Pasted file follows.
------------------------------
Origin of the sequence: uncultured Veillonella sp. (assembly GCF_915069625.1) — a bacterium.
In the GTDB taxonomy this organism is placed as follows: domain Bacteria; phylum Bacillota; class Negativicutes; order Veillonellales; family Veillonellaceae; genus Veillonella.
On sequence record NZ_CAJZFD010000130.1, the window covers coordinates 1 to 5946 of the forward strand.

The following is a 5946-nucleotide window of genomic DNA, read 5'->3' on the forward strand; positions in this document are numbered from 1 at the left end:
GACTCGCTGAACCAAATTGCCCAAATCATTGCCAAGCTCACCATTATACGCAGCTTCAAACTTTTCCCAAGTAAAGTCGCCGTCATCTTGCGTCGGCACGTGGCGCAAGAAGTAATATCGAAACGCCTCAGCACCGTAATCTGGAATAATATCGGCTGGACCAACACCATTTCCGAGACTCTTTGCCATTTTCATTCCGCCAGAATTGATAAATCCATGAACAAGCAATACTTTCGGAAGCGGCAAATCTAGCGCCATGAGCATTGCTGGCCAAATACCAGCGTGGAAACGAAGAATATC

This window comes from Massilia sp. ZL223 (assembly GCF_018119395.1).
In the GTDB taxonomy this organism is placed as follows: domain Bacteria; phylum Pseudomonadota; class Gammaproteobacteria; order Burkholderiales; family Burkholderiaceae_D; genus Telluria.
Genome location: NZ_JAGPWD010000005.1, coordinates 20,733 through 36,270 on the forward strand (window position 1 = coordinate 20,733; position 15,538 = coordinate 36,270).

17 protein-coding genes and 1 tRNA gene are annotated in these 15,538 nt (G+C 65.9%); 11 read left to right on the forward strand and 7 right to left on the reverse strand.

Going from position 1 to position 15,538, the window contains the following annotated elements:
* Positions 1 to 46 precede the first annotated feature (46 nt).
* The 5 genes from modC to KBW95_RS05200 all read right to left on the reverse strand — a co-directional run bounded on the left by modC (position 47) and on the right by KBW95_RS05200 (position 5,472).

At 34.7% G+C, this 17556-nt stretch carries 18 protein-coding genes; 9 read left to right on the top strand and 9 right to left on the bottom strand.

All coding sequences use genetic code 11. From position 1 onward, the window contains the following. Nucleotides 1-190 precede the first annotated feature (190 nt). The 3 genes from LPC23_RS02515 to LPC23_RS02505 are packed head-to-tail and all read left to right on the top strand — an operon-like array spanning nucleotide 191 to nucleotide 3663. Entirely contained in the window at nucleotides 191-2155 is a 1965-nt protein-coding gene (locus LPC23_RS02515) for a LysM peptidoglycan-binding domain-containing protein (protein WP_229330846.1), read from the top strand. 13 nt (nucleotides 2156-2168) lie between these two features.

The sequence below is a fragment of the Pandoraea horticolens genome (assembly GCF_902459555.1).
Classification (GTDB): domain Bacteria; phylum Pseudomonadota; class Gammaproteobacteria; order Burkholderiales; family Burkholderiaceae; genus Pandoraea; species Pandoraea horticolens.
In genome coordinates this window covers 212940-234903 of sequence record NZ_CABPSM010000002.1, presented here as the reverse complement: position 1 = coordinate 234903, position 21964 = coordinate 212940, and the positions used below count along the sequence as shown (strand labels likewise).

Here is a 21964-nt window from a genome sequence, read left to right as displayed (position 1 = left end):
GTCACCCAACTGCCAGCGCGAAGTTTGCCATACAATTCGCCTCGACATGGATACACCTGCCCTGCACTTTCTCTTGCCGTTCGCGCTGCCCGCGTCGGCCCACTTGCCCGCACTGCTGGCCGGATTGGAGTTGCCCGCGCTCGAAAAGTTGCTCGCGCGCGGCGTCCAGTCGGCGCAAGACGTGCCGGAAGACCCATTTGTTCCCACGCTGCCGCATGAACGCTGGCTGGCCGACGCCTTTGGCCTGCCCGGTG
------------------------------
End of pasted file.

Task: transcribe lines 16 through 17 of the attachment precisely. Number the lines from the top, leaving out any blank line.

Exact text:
Classification (GTDB): domain Bacteria; phylum Pseudomonadota; class Gammaproteobacteria; order Burkholderiales; family Burkholderiaceae; genus Pandoraea; species Pandoraea horticolens.
In genome coordinates this window covers 212940-234903 of sequence record NZ_CABPSM010000002.1, presented here as the reverse complement: position 1 = coordinate 234903, position 21964 = coordinate 212940, and the positions used below count along the sequence as shown (strand labels likewise).